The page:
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Thursday, August 04, 2011

Oracle fails to crush open source

Oracle has repeatedly attempted to acquire it's way into the open source movement, each time charging and licensing technologies it had no hand in developing. Berkeley DB, Sun Grid Engine, Open Office, MySQL, and Java (JRE/JDK), are now all Oracle licensed technologies.

What is admirable is that they make no pretense of being "friends" of open source. They stopped releasing new versions of SGE, and transitioned to a closed-source system immediately. Similar moves are happening in other products at different speeds... with a "what the market will bear" approach.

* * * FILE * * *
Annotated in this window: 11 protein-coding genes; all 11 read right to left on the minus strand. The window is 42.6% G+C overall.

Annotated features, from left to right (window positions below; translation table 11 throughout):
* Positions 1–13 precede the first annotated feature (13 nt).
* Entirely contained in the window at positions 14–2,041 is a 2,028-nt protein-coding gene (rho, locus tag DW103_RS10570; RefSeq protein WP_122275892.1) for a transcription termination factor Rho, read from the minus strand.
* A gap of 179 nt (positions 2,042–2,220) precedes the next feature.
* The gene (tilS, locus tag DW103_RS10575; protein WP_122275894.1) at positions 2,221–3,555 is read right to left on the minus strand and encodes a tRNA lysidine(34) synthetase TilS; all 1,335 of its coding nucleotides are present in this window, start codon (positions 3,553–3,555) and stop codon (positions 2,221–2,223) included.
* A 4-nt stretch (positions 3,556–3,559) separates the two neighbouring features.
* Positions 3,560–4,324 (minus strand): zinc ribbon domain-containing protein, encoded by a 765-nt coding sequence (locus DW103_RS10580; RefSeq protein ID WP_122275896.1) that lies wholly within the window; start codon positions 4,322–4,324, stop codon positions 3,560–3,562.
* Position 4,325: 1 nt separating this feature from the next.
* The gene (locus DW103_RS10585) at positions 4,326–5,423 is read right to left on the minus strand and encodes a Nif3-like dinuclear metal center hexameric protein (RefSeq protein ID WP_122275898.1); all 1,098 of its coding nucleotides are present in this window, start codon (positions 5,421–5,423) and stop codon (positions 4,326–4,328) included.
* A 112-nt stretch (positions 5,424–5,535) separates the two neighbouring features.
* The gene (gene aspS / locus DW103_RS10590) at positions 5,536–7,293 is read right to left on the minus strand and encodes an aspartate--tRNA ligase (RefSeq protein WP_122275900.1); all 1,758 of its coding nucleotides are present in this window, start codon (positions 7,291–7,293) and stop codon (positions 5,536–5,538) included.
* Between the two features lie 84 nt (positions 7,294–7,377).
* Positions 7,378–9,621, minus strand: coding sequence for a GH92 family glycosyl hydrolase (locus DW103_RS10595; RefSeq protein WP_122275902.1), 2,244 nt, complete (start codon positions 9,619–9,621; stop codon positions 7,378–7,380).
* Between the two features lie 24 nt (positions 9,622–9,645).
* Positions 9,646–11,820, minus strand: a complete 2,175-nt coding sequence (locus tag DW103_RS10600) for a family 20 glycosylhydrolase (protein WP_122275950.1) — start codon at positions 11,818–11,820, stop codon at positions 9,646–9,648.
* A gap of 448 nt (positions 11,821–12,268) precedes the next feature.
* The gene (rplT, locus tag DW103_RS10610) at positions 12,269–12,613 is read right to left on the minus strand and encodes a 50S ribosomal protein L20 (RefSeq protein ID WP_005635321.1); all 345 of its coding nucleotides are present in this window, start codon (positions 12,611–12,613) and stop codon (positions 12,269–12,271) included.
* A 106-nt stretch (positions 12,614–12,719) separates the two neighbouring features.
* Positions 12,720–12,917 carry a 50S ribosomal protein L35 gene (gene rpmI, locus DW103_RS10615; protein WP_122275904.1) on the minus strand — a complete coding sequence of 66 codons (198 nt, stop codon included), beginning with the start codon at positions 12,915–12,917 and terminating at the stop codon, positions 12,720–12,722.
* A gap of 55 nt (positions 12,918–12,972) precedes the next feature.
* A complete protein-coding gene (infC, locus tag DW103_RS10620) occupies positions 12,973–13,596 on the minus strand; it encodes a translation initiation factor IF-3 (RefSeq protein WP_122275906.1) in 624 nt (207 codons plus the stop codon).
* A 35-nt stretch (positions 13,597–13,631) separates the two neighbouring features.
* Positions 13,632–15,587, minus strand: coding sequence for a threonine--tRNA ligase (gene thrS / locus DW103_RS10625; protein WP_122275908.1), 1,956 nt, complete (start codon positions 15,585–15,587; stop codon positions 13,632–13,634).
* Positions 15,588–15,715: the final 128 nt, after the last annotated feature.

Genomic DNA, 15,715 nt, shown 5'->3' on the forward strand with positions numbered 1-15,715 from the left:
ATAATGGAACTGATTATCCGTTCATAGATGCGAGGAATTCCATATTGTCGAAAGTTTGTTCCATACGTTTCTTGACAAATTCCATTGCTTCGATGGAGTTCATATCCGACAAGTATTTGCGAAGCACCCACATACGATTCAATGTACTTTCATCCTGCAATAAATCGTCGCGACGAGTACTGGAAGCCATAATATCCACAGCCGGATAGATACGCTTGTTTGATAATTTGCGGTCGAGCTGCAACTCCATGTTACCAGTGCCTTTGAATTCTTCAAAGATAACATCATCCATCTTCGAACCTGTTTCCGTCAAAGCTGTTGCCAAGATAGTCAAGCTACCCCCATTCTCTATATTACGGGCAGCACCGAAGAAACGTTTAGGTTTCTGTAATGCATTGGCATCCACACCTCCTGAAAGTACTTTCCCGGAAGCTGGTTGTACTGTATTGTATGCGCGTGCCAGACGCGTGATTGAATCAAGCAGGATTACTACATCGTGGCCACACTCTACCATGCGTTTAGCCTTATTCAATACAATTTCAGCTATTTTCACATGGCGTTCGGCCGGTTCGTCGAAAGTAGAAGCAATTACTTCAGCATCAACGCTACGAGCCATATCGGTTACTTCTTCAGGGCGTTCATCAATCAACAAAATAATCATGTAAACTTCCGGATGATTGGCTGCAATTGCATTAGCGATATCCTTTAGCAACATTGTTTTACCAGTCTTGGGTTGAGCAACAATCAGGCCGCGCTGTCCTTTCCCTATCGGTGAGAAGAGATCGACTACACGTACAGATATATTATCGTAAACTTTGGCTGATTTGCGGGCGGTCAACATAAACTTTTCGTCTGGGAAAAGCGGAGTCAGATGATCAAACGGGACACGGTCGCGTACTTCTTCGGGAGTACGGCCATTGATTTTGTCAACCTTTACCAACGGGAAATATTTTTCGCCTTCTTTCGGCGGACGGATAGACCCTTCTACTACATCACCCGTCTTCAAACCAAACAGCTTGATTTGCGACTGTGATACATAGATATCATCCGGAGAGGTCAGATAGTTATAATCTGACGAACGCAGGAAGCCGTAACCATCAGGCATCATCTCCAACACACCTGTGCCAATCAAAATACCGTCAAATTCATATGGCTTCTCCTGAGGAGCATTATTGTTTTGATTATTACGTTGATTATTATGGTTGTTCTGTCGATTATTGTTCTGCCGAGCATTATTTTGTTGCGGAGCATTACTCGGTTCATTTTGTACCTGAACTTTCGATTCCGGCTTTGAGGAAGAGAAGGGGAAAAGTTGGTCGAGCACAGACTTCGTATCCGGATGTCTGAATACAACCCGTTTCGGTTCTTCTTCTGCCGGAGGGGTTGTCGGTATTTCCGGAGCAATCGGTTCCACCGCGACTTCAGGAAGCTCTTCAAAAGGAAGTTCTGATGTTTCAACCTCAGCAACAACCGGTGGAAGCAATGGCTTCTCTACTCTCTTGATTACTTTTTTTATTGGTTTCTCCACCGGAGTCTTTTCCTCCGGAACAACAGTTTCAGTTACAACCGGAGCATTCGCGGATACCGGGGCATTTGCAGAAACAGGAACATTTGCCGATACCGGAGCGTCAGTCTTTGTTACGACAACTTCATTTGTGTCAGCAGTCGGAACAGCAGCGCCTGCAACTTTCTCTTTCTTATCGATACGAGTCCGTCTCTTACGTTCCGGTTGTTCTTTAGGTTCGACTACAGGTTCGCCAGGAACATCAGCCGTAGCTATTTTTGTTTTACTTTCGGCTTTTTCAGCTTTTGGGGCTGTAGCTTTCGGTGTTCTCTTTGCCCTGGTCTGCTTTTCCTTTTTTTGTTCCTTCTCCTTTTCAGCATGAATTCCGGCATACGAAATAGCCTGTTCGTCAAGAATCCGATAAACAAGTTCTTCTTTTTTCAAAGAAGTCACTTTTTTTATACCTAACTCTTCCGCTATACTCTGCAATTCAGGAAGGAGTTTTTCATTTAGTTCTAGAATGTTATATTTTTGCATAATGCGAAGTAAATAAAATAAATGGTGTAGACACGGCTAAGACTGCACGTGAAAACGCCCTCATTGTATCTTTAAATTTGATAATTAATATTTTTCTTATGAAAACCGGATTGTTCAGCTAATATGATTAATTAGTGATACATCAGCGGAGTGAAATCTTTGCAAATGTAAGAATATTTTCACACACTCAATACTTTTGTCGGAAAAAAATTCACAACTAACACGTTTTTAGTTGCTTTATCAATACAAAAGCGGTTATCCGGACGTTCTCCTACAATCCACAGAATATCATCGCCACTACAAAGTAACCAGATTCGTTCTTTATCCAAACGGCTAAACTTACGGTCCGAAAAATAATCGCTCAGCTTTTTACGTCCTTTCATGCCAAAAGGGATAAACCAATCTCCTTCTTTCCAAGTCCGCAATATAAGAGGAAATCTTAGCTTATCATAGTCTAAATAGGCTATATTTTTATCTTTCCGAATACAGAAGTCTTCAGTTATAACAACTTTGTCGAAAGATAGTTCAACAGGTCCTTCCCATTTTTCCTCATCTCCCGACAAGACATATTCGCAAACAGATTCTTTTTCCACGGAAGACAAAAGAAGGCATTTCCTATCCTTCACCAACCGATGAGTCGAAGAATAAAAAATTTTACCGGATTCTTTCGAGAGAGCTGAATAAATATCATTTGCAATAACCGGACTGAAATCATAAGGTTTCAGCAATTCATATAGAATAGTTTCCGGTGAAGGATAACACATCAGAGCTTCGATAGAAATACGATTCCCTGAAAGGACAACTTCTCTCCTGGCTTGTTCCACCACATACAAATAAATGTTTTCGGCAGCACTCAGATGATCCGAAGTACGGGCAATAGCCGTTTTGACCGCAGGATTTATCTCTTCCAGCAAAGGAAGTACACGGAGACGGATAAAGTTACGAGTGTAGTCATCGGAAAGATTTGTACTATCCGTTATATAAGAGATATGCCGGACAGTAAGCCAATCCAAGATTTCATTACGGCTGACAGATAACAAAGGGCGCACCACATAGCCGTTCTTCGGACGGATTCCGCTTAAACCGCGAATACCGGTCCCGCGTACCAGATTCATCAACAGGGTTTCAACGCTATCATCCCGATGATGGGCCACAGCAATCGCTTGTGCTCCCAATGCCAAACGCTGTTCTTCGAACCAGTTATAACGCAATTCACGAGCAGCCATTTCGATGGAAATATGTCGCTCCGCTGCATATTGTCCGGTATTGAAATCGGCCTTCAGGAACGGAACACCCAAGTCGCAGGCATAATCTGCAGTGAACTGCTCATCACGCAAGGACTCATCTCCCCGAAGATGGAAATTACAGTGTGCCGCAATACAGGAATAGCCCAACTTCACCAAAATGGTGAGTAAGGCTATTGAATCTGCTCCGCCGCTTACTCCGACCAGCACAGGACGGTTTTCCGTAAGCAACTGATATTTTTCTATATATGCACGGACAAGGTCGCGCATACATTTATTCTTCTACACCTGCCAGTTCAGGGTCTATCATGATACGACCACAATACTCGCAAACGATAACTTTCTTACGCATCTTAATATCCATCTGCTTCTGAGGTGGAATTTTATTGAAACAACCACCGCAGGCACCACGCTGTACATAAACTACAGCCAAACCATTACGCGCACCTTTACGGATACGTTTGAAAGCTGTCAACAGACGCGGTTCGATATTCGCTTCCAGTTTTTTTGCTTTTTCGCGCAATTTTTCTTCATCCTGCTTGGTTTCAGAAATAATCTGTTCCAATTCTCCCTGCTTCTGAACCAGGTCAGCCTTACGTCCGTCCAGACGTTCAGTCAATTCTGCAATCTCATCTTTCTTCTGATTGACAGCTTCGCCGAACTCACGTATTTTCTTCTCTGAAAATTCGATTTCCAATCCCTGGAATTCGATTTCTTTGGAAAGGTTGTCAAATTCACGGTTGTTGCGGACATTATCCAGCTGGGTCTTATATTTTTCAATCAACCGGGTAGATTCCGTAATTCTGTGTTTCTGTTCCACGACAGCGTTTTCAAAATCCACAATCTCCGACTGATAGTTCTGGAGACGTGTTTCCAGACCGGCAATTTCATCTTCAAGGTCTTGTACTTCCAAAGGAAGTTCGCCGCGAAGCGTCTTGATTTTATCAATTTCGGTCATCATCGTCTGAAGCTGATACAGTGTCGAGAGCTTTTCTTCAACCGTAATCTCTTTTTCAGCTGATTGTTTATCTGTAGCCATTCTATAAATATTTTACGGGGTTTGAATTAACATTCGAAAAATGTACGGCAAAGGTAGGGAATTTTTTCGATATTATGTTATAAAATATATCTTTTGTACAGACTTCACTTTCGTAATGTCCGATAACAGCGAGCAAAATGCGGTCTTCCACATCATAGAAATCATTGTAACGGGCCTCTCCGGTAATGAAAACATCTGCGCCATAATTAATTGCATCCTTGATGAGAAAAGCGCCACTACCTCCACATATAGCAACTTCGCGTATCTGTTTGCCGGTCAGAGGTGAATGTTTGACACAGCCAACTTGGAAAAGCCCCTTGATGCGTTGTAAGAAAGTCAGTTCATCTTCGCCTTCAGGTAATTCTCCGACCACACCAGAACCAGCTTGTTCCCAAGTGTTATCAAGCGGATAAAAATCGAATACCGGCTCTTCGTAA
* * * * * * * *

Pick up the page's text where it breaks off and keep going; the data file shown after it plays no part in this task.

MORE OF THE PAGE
It took me 6 months to move all my BDB code to SQLite, switch SGE stuff to condor. I never touched MySQL because of the InnoDB creepiness and I'm glad the decision has been vindicated... Postgres was the obvious choice. Oracle's falesly named "Open Office" has thankfully been forked to become the truly open "Libre Office".

The only thing left is Java. And there's nowhere near an adequate replacement. Open JDK is limited to a handful of operating systems. And Java itself may have some questionable licensing - Oracle may be able to seize the whole thing by the fistful.

I've despised Java from the beginning, mostly for it's poor architecture and the way it encourages bad coding (not as bad as python). Watching Oracle roll in and step all over it is, for me, merely another "I told you so" moment.

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